Showing posts from March, 2014

2 very interesting bits of news re: government info requests of Google and FB's plans and what the world thinks of the web

First, Google reports an increase of 120% in the last four years of requests from governments for information on people. Part of this is due to the increase in users by some is from "More governments ...starting to "exercise their authority to make requests." How many requests are we talking about? The number of requests reported for last year globally was 53,356. Not all of these requests are granted, for example in the US 83% of 10,574 requests were granted July-December 2013.   Notice I'm  bolding the font of specific facts from the report. Also, journalists and news agencies were targeted, 21 of the top 25 international news agencies were targeted.  What does this mean? It is not just spy group from the UK and US requesting info. Imagine other governments seeking information on criminals, terrorists, or average joes in order to control their people. For more information click here

Secondly, FB, in an effort …

painting stolen by Nazis to be returned to owner's family

An 1824 Constable maritime painting confiscated from a collector of Jewish background during WWII eventually ended up in the Tate in the UK. An investigation found the Tate did an insufficient job of reviewing the painting's provenance. In fact, an identified image of it was on a Hungarian website of stolen art at the time the Tate received the painting as a donation. The Tate has agreed to return the painting to the man's descendants. Hopefully, in the future, they will be more careful about reviewing the provenance of paintings. To read more about it click here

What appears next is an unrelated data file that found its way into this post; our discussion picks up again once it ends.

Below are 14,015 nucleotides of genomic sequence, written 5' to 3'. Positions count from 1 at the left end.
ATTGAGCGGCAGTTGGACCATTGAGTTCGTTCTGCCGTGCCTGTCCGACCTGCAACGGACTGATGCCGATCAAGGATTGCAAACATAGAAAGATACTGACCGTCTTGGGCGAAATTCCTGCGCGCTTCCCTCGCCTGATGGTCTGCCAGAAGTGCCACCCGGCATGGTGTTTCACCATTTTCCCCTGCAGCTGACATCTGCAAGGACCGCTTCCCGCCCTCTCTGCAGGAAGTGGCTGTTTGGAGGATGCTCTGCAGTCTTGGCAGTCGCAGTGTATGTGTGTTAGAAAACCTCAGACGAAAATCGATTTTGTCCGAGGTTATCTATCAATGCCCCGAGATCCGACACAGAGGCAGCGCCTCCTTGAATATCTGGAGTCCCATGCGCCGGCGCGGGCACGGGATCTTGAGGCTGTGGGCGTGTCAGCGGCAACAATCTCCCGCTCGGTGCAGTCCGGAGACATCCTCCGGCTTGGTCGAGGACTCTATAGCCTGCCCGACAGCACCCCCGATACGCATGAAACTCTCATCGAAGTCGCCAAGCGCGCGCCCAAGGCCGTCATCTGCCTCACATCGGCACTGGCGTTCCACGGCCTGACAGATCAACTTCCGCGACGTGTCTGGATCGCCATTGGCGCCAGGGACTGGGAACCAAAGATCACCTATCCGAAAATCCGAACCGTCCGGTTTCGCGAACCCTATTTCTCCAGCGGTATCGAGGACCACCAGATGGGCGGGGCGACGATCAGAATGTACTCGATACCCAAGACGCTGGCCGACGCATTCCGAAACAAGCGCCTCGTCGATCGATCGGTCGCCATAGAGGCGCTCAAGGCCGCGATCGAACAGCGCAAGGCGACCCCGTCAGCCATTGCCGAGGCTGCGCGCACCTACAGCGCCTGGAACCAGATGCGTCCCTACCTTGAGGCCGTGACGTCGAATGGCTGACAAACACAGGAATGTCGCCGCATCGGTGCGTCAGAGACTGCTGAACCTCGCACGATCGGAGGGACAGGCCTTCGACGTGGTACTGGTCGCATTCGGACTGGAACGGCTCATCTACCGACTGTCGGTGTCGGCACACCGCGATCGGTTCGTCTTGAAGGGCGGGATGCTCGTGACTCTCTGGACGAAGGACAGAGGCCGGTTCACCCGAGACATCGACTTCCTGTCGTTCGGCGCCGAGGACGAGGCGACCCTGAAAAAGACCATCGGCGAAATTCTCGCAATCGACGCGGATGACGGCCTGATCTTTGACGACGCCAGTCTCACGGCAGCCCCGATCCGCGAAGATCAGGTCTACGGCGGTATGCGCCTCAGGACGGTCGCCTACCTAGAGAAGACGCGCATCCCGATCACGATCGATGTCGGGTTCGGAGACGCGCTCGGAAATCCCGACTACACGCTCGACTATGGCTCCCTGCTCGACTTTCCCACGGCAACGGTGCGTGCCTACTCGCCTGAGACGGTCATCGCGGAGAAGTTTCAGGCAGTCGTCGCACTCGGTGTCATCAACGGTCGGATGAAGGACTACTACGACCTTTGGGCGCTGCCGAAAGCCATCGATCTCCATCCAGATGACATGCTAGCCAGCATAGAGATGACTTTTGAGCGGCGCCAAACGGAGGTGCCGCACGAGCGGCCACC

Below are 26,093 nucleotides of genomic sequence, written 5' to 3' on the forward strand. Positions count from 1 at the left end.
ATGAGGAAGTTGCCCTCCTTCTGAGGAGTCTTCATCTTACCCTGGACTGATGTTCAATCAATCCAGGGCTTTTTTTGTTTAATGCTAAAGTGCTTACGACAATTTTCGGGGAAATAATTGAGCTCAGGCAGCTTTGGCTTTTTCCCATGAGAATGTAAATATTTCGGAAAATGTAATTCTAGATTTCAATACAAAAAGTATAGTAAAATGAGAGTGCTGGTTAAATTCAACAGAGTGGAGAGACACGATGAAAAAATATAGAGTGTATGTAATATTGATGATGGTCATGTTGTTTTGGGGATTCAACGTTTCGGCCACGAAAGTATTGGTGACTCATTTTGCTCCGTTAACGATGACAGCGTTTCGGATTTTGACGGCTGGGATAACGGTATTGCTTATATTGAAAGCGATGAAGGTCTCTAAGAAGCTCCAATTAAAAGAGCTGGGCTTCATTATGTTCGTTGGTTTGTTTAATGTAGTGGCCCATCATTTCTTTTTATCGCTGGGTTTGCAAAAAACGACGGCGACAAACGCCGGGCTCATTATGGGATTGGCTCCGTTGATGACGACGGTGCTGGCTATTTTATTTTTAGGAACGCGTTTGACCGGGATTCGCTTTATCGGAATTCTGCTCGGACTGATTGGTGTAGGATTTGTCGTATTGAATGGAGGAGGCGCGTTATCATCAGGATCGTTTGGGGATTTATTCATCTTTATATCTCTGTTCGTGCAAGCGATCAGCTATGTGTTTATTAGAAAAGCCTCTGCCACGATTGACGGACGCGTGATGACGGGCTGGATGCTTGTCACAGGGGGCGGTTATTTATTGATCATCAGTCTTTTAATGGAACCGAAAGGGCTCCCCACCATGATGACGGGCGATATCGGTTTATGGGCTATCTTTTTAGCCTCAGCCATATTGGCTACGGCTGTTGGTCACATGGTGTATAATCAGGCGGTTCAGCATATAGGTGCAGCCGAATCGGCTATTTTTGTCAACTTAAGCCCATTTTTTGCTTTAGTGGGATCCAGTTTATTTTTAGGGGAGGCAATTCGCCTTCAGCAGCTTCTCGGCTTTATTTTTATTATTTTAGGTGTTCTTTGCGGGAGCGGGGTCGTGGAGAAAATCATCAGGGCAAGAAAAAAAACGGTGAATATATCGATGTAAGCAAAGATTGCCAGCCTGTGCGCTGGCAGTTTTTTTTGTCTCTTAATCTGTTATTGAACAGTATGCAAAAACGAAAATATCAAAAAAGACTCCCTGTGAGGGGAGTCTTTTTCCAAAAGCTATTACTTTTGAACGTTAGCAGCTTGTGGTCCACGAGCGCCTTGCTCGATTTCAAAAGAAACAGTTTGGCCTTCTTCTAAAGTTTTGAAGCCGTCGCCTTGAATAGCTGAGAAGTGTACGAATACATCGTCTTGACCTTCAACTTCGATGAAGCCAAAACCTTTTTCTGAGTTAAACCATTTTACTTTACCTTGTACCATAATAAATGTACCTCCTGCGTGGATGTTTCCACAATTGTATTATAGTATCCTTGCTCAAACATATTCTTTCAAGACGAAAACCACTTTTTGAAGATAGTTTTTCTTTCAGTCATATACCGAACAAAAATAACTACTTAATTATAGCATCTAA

UM archives job announcement


UK Police apparently illegally shredded documents to cover their butts ; Irish police illegally recorded

Talk about a day for inappropriately following your laws and records schedules! And see the result: This behavior generates public protests and much bad PR.

Files documenting illegal actions in police files regarding a murder were apparently inappropriately shredded. An investigation has begun. People are unhappy. This is how bad it is when you try to cover your tracks and don't follow the records schedule. There will undoubtedly be more on this story in the future. To read a bit more and see a really uncomfortable verbal exchange about the topic click here

Republic of Ireland police are in trouble because they illegally recorded phone conversations without informing callers they were being recorded. In the past police had recorded phone conversations, an investigation and laws made them stop, but the word now is that they continued. Over 2400 calls are being investigated. Journalists and witnesses were recorded when they called the pol…

jobs of the future and now: info security analysts

Cyber attacks will happen, have happened, are happening. Want a good job in our lackluster economy either here or abroad? Become an info security analysis. Read more about it here

the NSA and our phone records